An Early 19th Century Hand Dyed Tenugui: Traditional Hand Towel
early to mid nineteenth century
11" x 29", 28 cm x 73.5 cm
This is a wonderful opportunity to acquire an Edo period tenugui--a collectible cotton textile from old Japan which are known for their delicate hues and their charming designs.
A tenugui is a traditional cotton hand towel that is ubiquitous in Japan because of its many uses. It can be used to mop sweat from a brow in summer; it can be worn on the head, kerchief-like, while working; it can be twisted and worn as a sweat band like sushi chefs do: there are endless ways to use a tenugui.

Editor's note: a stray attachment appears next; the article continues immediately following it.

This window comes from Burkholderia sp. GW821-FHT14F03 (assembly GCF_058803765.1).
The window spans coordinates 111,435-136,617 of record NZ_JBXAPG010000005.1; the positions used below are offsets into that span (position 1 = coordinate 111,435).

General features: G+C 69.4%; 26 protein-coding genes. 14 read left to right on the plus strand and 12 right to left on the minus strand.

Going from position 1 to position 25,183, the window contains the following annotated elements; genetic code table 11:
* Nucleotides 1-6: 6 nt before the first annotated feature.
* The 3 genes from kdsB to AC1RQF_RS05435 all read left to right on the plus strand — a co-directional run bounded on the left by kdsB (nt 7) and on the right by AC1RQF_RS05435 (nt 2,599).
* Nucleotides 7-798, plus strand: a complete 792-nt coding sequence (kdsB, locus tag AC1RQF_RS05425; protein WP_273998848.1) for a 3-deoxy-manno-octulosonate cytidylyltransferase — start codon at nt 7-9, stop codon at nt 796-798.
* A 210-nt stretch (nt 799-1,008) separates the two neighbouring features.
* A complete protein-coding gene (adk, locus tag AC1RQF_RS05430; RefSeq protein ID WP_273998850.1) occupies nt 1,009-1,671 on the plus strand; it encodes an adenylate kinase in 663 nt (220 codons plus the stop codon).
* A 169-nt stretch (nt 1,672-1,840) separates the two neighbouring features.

Sometimes these oblong lengths of cotton are used by stores as a give away, sometimes as gifts at new year, other time for store promotions. Sometimes tenugui are brought back from trips as souvenirs if they are imprinted with a specialized image specific to certain region or town.
This one with its pale blue background--typical of Edo period tenugui--shows three rice bales, each bearing bold and graphic kanji or Chinese characters against a background of bamboo branches.
The cloth is slightly starched and on its two ends are stitched a narrow band of grey cotton which infers this tenugui was repurposed and was most likely used as part of a garment lining or obi shin, a cloth used to give form to the obi or kimono sash. It shows patina from wear.